Witnesses for Wednesday’s hearing: Panel I, Jobs and Economic Opportunities: Peter Brehm, vice president of business development & government relations, Infinia Corp.; Dan Reicher, director, climate and energy initiatives, Google Inc.; Dave Foster, executive director, Blue Green Alliance; Michael Nutter, mayor of Philadelphia; Kate Gordon, senior policy adviser, Apollo Alliance; Bill Klesse, chairman and CEO, Valero Energy Corp.; and Brett Vassey, president and CEO, Virginia Manufacturers Association.

Panel II, National Security: Former Sen. John Warner (R-Va.); Kathleen Hicks, deputy undersecretary for strategy, plans and forces, Defense Department; Retired Vice Adm. Dennis McGinn, U.S. Navy, member, Center for Naval Analysis Advisory Board; retired Maj. Gen. Robert Scales; Drew Sloan, fellow, Truman National Security Project; and retired Lt. Col. James Jay Carafano, deputy director, Kathryn and Shelby Cullom Davis Institute for International Studies and Director, Douglas and Sarah Allison Center for Foreign Policy Studies, Heritage Foundation.

Panel III, Utilities: David Crane, president and CEO, NRG Energy Inc.; Ralph Izzo, chairman, CEO and president, Public Service Enterprise Group Inc.; Kevin Law, president and CEO, Long Island Power Authority; Nathaniel Keohane, director of economic policy and analysis, Environmental Defense Fund; Joel Bluestein, president, Energy and Environmental Analysis Inc., ICF International; Barry Hart, CEO, Association of Missouri Electric Cooperatives; and Dustin Johnson, commissioner, South Dakota Public Utilities Commission.

Panel IV, Adaptation: Shari Wilson, secretary, Maryland Department of the Environment; Ronald Young, president, California Association of Sanitation Agencies; Peter Frumhoff, chief scientist, Union of Concerned Scientists; Larry Schweiger, president and CEO, National Wildlife Federation; Fawn Sharp, president, Quinault Indian Nation; Jim Sims, president and CEO, Western Business Roundtable; and Kenneth Green, resident scholar, American Enterprise Institute.

Witnesses for Thursday’s hearing: Panel I, Moving to a Clean Energy Economy: Preston Chiaro, CEO, Energy Product Group, Rio Tinto; John Rowe, chairman, president and CEO, Exelon Corp.; Willett Kempton, professor, marine policy, University of Delaware; Bob Winger, president, International Brotherhood of Boilermakers, Local 11; Fred Krupp, president, Environmental Defense Fund; Mike Carey, president, Ohio Coal Association; and Bob Stallman, president, American Farm Bureau Federation.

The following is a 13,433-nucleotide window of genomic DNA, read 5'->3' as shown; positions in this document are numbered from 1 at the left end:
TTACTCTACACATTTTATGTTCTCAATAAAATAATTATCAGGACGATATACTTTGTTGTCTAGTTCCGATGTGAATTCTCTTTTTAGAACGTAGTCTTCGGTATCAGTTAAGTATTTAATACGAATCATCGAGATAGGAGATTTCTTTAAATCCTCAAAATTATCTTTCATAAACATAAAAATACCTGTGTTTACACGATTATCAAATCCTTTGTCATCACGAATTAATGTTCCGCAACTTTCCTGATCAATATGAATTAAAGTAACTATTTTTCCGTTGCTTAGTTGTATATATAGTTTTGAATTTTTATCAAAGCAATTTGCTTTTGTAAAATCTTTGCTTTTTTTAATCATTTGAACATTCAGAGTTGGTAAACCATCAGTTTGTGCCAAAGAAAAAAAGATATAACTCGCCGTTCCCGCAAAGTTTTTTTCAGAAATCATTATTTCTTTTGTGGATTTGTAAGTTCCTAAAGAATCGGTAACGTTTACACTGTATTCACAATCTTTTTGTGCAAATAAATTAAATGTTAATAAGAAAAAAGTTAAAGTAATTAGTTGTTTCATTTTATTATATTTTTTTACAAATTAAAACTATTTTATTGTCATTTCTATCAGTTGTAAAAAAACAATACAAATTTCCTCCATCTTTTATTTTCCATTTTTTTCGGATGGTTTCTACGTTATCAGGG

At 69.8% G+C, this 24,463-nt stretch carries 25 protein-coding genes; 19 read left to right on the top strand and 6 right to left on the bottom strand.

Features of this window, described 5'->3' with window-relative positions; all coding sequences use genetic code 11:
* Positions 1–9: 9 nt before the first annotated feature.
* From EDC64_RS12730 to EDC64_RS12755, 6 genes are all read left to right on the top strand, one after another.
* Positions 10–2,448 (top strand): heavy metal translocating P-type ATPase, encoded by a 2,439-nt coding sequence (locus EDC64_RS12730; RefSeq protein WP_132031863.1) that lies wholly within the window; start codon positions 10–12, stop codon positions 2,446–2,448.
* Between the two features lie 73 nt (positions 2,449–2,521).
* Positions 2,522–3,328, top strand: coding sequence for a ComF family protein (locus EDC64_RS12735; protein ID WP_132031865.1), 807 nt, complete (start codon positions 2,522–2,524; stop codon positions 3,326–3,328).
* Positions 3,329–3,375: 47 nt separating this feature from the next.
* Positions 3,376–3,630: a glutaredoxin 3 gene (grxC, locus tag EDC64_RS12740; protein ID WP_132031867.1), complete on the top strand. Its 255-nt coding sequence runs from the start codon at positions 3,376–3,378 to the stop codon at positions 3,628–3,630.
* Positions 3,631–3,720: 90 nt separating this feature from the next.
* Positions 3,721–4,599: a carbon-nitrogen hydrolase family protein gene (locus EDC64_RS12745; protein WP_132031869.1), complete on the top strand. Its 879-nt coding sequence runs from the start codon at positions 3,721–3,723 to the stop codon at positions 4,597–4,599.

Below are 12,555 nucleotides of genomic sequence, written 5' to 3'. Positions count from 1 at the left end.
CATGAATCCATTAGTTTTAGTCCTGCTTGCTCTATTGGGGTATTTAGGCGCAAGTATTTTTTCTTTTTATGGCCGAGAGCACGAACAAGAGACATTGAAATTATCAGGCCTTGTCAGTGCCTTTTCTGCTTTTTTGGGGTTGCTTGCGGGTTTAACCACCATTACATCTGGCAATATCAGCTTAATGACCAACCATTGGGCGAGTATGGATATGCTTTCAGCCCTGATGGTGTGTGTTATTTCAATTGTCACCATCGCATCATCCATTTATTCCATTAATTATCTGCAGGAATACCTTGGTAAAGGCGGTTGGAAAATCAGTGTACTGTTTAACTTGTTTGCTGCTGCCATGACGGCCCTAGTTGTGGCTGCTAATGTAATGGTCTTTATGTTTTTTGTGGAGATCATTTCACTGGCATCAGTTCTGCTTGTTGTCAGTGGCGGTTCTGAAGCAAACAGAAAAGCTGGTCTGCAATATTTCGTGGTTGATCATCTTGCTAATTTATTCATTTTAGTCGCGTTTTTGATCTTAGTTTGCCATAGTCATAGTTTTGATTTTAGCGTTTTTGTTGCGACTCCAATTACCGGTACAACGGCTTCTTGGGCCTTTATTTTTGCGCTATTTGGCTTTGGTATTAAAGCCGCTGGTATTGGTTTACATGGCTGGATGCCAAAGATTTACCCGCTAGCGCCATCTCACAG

Panel II, Transportation: Former Rep. Sherwood Boehlert (R-N.Y.), co-chair, Bipartisan Policy Center’s National Transportation Policy Project; William Millar, president, American Public Transportation Association; Mike McKeever, executive director, Sacramento Area Council of Governments (SACOG); and Barbara Windsor, president & CEO, Hahn Transportation Inc.

Panel III, Actions in Other Countries: John Podesta, president and CEO, Center for American Progress; Ned Helme, president, Center for Clean Air Policy; Jonathan Lash, president, World Resources Institute; Iain Murray, vice-president for strategy, Competitive Enterprise Institute.

Panel IV, Moving to a Clean Energy Economy: Linda Adams, secretary, California Environmental Protection Agency; Dave Johnson, organizing director, Laborers’ Union Eastern Region, Laborers’ International Union of North America (LIUNA); J. Stephan Dolezalek, managing director, VantagePoint Venture Partners; David Hawkins, director, Climate Center, Natural Resources Defense Council; Eugene Trisko, attorney for the United Mine Workers of America; Charlie Smith, president & CEO, CountryMark; and Paul Cicio, president, Industrial Energy Consumers of America.

« »

3 Responses to Sen. Boxer on “Telling the Whole Story on Global Warming” plus the witness list for her marathon hearings this week on the clean energy bill

  1. Jeff Huggins says:

    Just One Suggestion

    Even as there is, and should be, talk about the economic benefits of addressing the problem, as well as the costs (in a more narrow sense, given that the benefits will greatly outweigh the costs), and of the economic aspects from all angles, we must also realize and repeat, over and over again, that there are immensely important benefits OTHER THAN the economic ones.

    Clearly — and needless to say here, I hope — much of what is most important, i.e., most valuable, cannot be measured in dollars and cents.

    Too often, this point is acknowledged (who would disagree with it?) and yet ignored as being “theoretical”, too obvious to be of any use, or not as important as the economic stuff.

    “That’s all well and good, but it doesn’t fit into my economic model, so let’s just set it aside.”

    That view and dismissal must be challenged at its roots. I’m not suggesting that we ignore the economic analyses or that we think that they aren’t part of the picture. They are important to understand and consider. They are PART of the picture. BUT, they are far from all of the picture, and indeed they aren’t even the most important part. So, at the start of any discussion of the economic costs and benefits, somebody should remind the group of that context. Other sorts of value are real, vital, and important. Indeed, on a daily basis, and especially when it comes to the largest life decisions, most of us place more emphasis, ultimately, on some rather basic non-economic values. They are real.

    Be Well (which, of course, is largely a sentiment having to do with things that can’t be measured monetarily),

    Jeff

  2. There is one book that does a particularly good job of “telling the whole story.” Called simply “Climate Wars” by Gwynne Dyer. It focus on what is most likely to happen when the competition for food and water starts getting really intense on an international level. It is available in Canada and will soon be available in the United States.

  3. Anonymous says:

    The witness list is very heavy on CEOs and very light on scientists. What would be the economic cost of the extinction of Homo Sapiens?